The Importance of Trying New Things

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I was told not to eat mushrooms

I remember gazing upon these soft umbrella like plants nestled upon a rotting log in the front corner of our yard. They boasted differing colors, shapes and sizes.

They seemed to appear on damp days, after a night of heavy rains this strange plant would appear.

To a child they were enchanting. Though they evoked the tiniest of fear. They were reminiscent of images we had seen in our story books. usually of a leprechaun or a toad in close proximity to one.

The old folks said the spirits used it to shelter from the rain.

Folklore said that the jumbies, ghosts or spirits (words used interchangeably), use the ‘umbrellas’ to hide under during the rain. The reasoning behind why they came out after a night of heavy rains.

Kids will believe anything. The absurdity in retrospect is laughable.

I do not know the names of the mushroom species that grew so abundantly everywhere back then. They were pretty much taboo in our part of the world.

No one I knew ate mushrooms, they were undesirable and the word on the street was that “they ate these things in other parts of the world”. They went on to tell us they were poisonous.

So, we would play with them. They were so delicate that it was easy to crush them under our feet.

Years later, I began traveling and was introduced to edible mushrooms. I immediately fell in love with their musty taste and meat-like texture.

Photo by Liza Nychyporuk on Unsplash

According to Wikipedia, Mushrooms are the fleshy, spore-bearing fruiting body of a fungus, typically produced above ground, on soil, or on its food source.

Mushrooms are a low-calorie food rich in nutritional value. Loaded with many health-boosting vitamins, minerals, and antioxidants, they can be an important addition to your diet.

Note, their particular circumstance of growth impacts their nutritional components, for e.g., mushrooms grown with exposure to ultraviolet light are a good source of Vitamin DVitamin D is an important component for optimum health.

Mushrooms, according to the FDA, contain sodium, potassium, fiber, carbohydrates, proteins, vitamin C, iron and various trace elements.

  1. Aids weight loss
  2. Lowers blood pressure
  3. Nutritional value and trace elements
Mushrooms, spinach and other foods used for cooking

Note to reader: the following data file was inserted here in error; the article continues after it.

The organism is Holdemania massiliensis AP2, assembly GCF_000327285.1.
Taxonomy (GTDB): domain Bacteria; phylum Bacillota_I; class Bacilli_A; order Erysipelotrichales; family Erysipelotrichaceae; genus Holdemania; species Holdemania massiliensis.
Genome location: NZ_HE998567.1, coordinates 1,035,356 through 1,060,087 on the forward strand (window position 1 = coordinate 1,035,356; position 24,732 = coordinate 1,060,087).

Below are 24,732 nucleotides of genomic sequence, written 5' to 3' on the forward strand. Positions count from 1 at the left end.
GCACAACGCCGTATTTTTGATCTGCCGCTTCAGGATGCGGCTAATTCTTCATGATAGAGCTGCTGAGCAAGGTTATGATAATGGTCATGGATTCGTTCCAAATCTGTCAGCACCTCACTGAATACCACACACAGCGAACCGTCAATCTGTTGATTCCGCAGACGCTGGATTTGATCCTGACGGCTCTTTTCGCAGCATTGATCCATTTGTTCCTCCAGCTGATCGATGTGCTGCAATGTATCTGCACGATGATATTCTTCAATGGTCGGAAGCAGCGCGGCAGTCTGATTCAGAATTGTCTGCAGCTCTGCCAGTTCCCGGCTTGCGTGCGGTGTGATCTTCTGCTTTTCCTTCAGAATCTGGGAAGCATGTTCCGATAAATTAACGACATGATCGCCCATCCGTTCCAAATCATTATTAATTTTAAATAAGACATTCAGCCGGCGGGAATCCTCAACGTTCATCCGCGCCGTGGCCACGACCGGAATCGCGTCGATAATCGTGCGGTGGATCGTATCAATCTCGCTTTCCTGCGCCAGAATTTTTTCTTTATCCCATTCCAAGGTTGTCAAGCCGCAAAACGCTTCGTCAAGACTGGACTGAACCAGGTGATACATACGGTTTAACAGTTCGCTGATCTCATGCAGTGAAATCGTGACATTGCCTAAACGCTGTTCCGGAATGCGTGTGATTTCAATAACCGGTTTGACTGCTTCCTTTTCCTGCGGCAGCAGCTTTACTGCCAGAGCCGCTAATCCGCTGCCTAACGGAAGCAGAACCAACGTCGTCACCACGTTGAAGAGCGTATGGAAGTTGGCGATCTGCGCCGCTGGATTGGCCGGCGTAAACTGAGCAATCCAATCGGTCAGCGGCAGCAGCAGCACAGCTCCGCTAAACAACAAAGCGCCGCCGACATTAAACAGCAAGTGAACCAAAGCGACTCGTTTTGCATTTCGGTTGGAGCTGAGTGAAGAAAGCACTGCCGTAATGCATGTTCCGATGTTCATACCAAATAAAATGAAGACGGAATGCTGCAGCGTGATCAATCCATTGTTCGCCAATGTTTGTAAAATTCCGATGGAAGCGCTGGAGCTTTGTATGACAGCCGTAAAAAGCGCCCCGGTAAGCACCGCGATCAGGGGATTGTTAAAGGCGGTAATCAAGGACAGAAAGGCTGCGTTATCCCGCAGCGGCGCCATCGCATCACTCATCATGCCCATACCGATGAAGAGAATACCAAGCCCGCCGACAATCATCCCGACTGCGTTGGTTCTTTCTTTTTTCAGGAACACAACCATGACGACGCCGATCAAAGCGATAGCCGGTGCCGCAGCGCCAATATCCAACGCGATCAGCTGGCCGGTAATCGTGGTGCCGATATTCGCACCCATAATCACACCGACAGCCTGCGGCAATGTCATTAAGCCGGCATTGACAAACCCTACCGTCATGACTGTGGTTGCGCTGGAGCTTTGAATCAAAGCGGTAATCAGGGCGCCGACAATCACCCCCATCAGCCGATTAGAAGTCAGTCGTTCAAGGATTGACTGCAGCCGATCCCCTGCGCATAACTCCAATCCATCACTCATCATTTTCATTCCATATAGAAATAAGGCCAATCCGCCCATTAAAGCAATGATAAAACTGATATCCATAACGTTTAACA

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The takeaway

Though my first encounters with mushrooms were negative ones. I am glad I kept an open mind when it came to trying new things.

In making a decision to try something new, I found a new low-calorie food that I now love.

It is important to take some time and see another perspective, to give new experiences, new places a chance.

You may find a new joy, a new love, a new friend.


Published by gifted50

I am a lover of God, most things from nature, (not worms or snakes) and photography. I love dancing, music, reading, learning new things. I am a wife, a mother, a daughter, a sister, a friend. I am a Registered (Emergency Room) Nurse by profession. The intent behind this blog is to share tips on how we can become healthier and better versions of ourselves as we journey life's road together. I write about my life experiences, health, childhood lessons, my relationship with God and man and heed the promptings of the Holy Spirit. So let us journey alongside each other. "Keep good company, read good books, love good things and cultivate soul and body as faithfully as you can" ~ Louisa May Alcott.

9 thoughts on “The Importance of Trying New Things

  1. I absolutely enjoyed reading about mushrooms from your perspective… Totally delightful… And then to read about delicious edible mushrooms and how good they are. I also used to view mushrooms as enchanting and magical, but a little scary because they could be poisonous… Thank you for such a delightful post.


  2. I was told the same as a child about eating mushroom; however, as an adult I like them in various meals. Thanks for sharing. Have a wonderful day/night and remain safe.


    1. Lol, I was trying to really find the origins of those tales, I will have to do some research orally with the old folks when I visit.
      Blessings to you and your family.


  3. I have learned to love mushrooms. I like them cooked and I also like them raw in salads. I also remember as a child being admonished not to eat the ones in our yard because some are poisonous. I never took the time to learn which ones were, but I still live out in the country and the squirrels seem to be able to eat all of them.


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